It has been a busy cruise season here in Charlottetown and being a block away from the dock and cruise terminal we have seen most of them arrive and depart. Our Nora, and lately Nicky, have met a fair number of visitors and had their photos taken numerous times. There had even been talk of getting Nora a little straw hat and red braids but frankly she doesn’t need any accoutrements to make her lovable or appealing.
This year there are 82 ships scheduled into port with the majority (43) between September 1 and the final arrival on October 28. Due to the new speed restrictions in the Gulf and Hurricane season in the south 11 calls have been cancelled but it still leaves us with a record 71 visits. The largest will be the Disney Magic at 300m but the Crown Princess carries more passengers – 3080 – and crew – 1201. The very last arrival on October 28 is the Victory I, the smallest at 87.27m carrying 210 passengers and 90 crew, though slightly bigger the Pearl Mist has accommodation for the same number of passengers but 20 less crew. These last two spend most of the summer cruising the Great Lakes from Chicago to Toronto and back. Holland America leads the pack with a total of 43 dockings over the season with their Veendam visiting port 18 times and the Maasdam on 16 occasions.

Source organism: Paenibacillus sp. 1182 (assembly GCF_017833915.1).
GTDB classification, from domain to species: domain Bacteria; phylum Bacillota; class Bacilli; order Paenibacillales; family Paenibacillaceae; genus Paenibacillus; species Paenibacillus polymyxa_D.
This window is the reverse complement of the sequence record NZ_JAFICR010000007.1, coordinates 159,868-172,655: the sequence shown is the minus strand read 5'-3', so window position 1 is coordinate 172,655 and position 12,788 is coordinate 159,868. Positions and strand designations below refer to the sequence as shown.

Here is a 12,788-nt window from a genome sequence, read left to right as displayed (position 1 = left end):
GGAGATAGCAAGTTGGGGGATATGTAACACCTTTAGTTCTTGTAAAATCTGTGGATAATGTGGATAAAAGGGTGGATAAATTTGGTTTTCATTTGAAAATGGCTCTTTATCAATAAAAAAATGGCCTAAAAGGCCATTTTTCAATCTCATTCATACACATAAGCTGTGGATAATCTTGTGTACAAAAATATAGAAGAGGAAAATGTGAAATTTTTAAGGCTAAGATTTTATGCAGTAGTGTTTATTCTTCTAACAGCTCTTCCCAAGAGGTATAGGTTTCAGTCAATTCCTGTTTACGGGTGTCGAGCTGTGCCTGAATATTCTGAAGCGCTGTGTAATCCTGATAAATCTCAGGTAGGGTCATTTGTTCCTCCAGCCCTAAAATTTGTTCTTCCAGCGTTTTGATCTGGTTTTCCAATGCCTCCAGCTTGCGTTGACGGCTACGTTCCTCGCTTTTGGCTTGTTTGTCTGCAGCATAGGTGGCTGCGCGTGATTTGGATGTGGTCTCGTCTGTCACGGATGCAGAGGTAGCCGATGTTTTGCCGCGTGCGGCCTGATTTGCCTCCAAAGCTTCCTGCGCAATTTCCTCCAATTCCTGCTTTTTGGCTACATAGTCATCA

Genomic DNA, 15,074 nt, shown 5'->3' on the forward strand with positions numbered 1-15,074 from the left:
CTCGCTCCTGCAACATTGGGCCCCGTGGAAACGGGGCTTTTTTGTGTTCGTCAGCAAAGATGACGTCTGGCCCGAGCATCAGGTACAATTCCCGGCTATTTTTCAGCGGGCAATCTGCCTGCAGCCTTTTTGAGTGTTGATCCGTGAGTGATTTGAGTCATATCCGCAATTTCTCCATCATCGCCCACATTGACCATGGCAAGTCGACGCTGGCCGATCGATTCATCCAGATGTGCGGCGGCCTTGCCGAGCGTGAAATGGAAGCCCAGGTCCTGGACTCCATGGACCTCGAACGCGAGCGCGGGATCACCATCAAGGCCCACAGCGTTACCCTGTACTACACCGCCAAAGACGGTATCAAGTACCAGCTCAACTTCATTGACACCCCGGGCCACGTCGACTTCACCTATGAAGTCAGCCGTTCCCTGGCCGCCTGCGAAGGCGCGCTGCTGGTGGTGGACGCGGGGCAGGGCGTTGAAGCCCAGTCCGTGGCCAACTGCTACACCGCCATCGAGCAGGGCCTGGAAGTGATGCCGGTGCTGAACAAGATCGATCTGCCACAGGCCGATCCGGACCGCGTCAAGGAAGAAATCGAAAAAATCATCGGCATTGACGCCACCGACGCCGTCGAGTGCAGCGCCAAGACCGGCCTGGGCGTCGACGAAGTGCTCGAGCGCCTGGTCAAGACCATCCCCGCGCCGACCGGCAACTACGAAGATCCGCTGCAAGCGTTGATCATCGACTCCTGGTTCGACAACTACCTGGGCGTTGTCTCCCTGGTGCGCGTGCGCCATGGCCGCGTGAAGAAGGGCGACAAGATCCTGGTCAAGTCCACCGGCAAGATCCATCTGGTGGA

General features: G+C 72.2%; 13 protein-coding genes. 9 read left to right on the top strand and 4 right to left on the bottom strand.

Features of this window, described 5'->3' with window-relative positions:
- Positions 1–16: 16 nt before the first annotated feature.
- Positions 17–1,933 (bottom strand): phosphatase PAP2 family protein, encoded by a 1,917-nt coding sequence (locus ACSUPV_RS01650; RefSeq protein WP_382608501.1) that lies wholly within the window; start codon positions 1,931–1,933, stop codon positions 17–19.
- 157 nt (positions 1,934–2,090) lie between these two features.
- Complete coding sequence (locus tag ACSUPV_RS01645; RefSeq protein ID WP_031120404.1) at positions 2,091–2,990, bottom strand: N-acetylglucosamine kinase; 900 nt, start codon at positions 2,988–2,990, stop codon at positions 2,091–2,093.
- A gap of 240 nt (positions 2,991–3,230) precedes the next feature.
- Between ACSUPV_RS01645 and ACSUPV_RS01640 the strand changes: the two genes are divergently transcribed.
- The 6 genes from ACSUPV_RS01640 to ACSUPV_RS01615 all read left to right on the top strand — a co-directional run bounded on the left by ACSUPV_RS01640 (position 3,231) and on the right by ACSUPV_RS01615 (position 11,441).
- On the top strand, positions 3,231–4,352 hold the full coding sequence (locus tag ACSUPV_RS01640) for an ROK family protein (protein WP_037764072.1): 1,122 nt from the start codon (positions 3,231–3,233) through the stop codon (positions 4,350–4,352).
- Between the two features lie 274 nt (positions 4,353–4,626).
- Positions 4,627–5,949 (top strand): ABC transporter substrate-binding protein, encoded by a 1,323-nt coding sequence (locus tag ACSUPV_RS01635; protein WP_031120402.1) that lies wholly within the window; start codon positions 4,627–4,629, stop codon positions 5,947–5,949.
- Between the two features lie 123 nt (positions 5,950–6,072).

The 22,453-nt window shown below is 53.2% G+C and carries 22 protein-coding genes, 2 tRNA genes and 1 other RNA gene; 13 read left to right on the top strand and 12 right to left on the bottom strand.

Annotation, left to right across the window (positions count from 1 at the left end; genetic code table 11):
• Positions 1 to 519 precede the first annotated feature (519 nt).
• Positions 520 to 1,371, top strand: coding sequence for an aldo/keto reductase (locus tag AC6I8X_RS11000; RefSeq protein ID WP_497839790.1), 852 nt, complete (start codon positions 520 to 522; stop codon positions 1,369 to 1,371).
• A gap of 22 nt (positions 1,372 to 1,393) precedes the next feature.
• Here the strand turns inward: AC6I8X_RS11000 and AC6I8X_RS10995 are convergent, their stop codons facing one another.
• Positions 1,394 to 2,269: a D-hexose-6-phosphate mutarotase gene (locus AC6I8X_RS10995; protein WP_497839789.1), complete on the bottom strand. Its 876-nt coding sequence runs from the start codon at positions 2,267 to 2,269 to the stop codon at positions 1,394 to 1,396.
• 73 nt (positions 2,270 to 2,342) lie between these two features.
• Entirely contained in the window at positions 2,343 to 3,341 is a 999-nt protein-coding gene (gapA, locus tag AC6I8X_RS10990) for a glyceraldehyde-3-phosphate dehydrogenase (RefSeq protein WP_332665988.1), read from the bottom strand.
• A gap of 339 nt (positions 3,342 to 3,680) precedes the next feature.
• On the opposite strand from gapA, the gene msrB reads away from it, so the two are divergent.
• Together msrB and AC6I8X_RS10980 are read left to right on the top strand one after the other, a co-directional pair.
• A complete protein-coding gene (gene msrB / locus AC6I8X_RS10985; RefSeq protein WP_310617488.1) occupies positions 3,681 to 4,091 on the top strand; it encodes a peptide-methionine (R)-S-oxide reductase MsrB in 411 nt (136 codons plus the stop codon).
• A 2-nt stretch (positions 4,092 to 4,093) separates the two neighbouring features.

Most cruise ships arrived around 0800-0900 and leave at 1700 – a few like the Celebrity Summit leave after nightfall. It made me feel a bit like the townspeople in one of my favourite movies: Fellini’s Amarcord.
2017 has been heralded as the biggest cruise ship season yet however Harry Holman over at Sailstrait takes us back to June of 1913 and reminds us that the first cruise ship glided into harbour over a century ago:
In recent years the residents of Charlottetown have become accustomed to the seasonal visits of cruise ships emptying their hundreds or thousands of passengers on a city hungry to sell meals, tours and Anne of Green Gables effigies. While this may seem to be a recent phenomena the first visit of a purpose-built cruise ship to the port took place more than a century ago.
There had been earlier vessels fitted out for winter cruising but their chief role was as passenger and freight carriers and the cruising role was incidental. The Charlottetown Steam Navigation Company’sNorthumberlandwas one of the first in the Florida-Bermuda trade with its freight deck temporarily fitted with partitions to create additional cabins and several of the Plant Line Steamers such as the S.S. Halifax and Olivette had winter charters in the Caribbean Sea when ice ended their seasonal work as the Boston Boat.
View original post 800 more words